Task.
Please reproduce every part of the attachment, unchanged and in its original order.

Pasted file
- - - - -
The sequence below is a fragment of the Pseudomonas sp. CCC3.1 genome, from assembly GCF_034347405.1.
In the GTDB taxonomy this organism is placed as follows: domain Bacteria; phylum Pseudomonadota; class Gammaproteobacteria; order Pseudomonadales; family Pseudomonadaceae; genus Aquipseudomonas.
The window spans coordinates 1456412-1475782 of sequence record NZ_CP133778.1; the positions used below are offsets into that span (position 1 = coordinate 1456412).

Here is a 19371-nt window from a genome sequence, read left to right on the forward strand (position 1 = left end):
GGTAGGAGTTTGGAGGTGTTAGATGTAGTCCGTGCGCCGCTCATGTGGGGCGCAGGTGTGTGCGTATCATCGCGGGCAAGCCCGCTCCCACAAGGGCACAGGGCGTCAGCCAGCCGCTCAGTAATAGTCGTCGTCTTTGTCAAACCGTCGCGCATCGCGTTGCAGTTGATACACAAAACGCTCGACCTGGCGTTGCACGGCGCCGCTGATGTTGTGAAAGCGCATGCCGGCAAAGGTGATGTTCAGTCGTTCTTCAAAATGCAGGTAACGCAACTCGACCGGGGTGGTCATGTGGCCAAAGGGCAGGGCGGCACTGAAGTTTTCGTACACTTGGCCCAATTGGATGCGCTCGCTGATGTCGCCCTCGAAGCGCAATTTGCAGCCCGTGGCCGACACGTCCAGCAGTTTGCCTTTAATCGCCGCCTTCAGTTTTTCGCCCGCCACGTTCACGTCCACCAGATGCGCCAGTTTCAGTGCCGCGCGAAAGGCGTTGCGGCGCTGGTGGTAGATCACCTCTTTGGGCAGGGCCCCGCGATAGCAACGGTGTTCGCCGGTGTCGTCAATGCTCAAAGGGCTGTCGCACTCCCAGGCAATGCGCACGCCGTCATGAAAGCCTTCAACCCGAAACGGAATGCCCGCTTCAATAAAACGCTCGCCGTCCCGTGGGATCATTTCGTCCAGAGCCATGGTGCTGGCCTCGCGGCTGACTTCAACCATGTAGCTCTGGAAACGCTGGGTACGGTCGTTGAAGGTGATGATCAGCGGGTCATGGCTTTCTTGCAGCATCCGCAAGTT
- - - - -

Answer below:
The sequence below is a fragment of the Pseudomonas sp. CCC3.1 genome, from assembly GCF_034347405.1.
In the GTDB taxonomy this organism is placed as follows: domain Bacteria; phylum Pseudomonadota; class Gammaproteobacteria; order Pseudomonadales; family Pseudomonadaceae; genus Aquipseudomonas.
The window spans coordinates 1456412-1475782 of sequence record NZ_CP133778.1; the positions used below are offsets into that span (position 1 = coordinate 1456412).

Here is a 19371-nt window from a genome sequence, read left to right on the forward strand (position 1 = left end):
GGTAGGAGTTTGGAGGTGTTAGATGTAGTCCGTGCGCCGCTCATGTGGGGCGCAGGTGTGTGCGTATCATCGCGGGCAAGCCCGCTCCCACAAGGGCACAGGGCGTCAGCCAGCCGCTCAGTAATAGTCGTCGTCTTTGTCAAACCGTCGCGCATCGCGTTGCAGTTGATACACAAAACGCTCGACCTGGCGTTGCACGGCGCCGCTGATGTTGTGAAAGCGCATGCCGGCAAAGGTGATGTTCAGTCGTTCTTCAAAATGCAGGTAACGCAACTCGACCGGGGTGGTCATGTGGCCAAAGGGCAGGGCGGCACTGAAGTTTTCGTACACTTGGCCCAATTGGATGCGCTCGCTGATGTCGCCCTCGAAGCGCAATTTGCAGCCCGTGGCCGACACGTCCAGCAGTTTGCCTTTAATCGCCGCCTTCAGTTTTTCGCCCGCCACGTTCACGTCCACCAGATGCGCCAGTTTCAGTGCCGCGCGAAAGGCGTTGCGGCGCTGGTGGTAGATCACCTCTTTGGGCAGGGCCCCGCGATAGCAACGGTGTTCGCCGGTGTCGTCAATGCTCAAAGGGCTGTCGCACTCCCAGGCAATGCGCACGCCGTCATGAAAGCCTTCAACCCGAAACGGAATGCCCGCTTCAATAAAACGCTCGCCGTCCCGTGGGATCATTTCGTCCAGAGCCATGGTGCTGGCCTCGCGGCTGACTTCAACCATGTAGCTCTGGAAACGCTGGGTACGGTCGTTGAAGGTGATGATCAGCGGGTCATGGCTTTCTTGCAGCATCCGCAAGTT